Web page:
Indeed, the project team has yet to talk with the local and international engineers and planners consulted by Discovery Institute’s Cascadia Center. These experts have come up with basic estimates of $1.4 to $1.7 billion for an inland tunnel option that would free the waterfront for reasonable car traffic and transit, while carrying freight, more transit and the current through-passenger cars that use the Viaduct. (Note: the Beacon Hill tunnel cost of $300 million is for one mile. The inland tunnel proposed for the waterfront region would be twice as long and twice as wide.) This is well within the budgets that have been discussed heretofore and has long-range savings that the others can’t touch. A tunnel lasts far longer than a viaduct.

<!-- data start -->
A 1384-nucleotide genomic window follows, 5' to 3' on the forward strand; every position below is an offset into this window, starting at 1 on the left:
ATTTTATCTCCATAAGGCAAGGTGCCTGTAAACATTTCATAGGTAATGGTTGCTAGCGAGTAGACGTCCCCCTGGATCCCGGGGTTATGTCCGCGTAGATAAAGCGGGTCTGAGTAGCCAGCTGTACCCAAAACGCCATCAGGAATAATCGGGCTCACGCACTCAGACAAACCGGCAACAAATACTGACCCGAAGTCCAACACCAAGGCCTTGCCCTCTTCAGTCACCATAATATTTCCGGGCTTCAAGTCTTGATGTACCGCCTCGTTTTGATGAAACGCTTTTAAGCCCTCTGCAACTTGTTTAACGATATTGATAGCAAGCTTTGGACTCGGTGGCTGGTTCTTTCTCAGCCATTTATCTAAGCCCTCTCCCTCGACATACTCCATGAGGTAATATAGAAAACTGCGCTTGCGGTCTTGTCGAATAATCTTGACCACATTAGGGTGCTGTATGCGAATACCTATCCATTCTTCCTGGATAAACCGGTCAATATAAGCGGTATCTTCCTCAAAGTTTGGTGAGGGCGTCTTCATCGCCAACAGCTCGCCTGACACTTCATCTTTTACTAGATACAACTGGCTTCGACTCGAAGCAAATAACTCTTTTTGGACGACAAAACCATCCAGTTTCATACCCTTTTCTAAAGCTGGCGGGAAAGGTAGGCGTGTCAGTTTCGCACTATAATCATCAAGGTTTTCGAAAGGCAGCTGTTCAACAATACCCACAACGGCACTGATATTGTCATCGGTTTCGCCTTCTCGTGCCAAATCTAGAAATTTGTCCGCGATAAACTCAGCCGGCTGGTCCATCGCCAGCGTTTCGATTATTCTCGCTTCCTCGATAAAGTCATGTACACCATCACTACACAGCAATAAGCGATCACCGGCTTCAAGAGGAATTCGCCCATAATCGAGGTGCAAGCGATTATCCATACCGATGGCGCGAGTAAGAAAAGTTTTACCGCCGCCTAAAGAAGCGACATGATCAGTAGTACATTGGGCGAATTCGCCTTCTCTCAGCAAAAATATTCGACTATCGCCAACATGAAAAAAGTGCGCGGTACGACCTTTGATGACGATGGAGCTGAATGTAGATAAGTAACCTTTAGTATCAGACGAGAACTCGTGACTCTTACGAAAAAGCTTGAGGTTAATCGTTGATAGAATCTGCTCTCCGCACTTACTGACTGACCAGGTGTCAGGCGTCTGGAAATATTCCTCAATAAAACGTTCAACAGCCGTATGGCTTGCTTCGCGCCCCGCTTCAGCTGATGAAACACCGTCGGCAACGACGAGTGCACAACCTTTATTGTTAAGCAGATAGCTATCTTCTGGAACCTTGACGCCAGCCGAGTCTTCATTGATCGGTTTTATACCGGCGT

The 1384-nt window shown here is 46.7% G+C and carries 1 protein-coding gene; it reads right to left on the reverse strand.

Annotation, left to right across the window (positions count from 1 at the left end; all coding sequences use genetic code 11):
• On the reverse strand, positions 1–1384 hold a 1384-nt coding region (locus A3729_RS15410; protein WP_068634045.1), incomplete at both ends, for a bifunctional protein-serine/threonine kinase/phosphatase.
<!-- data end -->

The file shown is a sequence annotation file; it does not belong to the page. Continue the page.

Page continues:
Unlike either option the project team selected to consider further, the bored tunnel alternative would be a prime candidate for federal funding in the 2009-2010 period, lowering local cost burdens even more. Environmental and safety objections would be minimal. The tunnel could recapture and remove car exhaust particulate and keep polluted runoff from entering Puget Sound. It may be counter-intuitive, but a tunnel also would be safer in an earthquake (as the Bart tunnel showed in San Francisco) than a new Viaduct. It would not be affected either by the danger of liquefaction of fill soils that may afflict the waterfront itself during a major quake.
The Alaskan Way Viaduct Stakeholders group that was set up to advise the politicos was not allowed to vote formally this week, but after their long study, 24 of 25 of them made clear informally on Thursday night that they want the bored tunnel and surface boulevard option examined further. That is in the joint economic and environmental interest of the region and therefore, one would think, the political interest of our leaders.